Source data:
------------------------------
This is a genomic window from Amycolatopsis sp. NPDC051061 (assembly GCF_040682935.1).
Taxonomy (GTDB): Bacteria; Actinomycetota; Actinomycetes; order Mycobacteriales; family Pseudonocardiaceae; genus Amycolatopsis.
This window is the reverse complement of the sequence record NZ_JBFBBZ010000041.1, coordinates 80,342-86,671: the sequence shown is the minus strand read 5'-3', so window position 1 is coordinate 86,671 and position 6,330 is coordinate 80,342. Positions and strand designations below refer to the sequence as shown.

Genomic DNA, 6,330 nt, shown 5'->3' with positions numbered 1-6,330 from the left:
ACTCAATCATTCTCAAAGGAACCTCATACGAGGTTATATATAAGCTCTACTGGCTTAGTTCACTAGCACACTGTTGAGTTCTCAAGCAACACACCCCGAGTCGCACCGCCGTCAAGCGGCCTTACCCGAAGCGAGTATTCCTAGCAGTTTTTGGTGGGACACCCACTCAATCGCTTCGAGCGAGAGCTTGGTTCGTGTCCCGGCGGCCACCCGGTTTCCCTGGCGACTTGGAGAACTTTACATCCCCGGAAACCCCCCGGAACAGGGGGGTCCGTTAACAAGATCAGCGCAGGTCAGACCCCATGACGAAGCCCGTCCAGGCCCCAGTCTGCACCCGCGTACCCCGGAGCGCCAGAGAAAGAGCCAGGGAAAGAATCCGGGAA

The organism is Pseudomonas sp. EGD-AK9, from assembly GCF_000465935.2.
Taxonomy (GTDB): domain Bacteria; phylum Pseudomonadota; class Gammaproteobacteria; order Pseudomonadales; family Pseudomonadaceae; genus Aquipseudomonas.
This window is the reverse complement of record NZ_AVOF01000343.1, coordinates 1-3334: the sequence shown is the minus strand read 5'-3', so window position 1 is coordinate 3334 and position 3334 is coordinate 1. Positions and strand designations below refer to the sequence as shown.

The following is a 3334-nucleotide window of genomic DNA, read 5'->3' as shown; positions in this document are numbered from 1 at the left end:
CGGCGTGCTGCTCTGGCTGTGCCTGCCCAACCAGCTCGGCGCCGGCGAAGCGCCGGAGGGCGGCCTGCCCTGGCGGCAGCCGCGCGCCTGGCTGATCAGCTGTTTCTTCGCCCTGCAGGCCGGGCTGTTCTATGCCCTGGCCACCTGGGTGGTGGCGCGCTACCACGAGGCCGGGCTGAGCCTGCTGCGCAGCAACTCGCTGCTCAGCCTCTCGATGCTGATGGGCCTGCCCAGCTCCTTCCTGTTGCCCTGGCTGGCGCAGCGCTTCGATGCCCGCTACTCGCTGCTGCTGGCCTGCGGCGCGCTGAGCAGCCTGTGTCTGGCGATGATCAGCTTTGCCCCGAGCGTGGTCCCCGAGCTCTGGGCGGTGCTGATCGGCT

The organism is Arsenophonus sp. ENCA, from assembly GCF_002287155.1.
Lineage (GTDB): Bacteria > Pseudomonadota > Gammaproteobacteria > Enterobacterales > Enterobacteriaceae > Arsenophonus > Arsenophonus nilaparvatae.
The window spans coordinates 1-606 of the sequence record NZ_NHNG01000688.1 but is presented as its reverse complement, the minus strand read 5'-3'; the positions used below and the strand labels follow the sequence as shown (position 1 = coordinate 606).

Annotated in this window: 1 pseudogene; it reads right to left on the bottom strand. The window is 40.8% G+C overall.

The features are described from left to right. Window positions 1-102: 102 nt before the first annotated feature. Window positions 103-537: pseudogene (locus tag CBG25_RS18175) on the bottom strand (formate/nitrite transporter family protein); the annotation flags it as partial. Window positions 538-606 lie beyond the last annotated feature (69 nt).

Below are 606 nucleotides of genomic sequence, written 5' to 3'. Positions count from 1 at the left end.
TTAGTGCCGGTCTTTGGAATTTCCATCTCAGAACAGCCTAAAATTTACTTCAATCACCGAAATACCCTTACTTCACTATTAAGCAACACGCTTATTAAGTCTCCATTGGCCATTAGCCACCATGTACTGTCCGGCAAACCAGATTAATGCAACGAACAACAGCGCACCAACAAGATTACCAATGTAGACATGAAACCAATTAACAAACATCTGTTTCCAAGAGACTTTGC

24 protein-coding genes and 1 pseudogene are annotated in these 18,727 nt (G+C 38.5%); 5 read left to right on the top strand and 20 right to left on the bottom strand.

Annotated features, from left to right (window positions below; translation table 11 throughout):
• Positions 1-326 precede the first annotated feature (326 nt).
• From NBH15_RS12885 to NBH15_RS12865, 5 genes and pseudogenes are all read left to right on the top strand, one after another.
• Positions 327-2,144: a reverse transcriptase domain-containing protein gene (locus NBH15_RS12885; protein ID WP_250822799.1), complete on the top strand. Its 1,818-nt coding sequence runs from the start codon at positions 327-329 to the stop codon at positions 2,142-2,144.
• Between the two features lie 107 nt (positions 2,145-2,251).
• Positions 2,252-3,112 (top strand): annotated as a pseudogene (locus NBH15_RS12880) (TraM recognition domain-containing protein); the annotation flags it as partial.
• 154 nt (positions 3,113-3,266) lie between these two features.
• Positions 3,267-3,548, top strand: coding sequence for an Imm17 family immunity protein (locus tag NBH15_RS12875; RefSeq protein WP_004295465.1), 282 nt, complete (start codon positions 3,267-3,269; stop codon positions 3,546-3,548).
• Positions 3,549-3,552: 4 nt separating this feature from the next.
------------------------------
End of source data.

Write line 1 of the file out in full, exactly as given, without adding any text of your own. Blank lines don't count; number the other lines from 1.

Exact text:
This is a genomic window from Amycolatopsis sp. NPDC051061 (assembly GCF_040682935.1).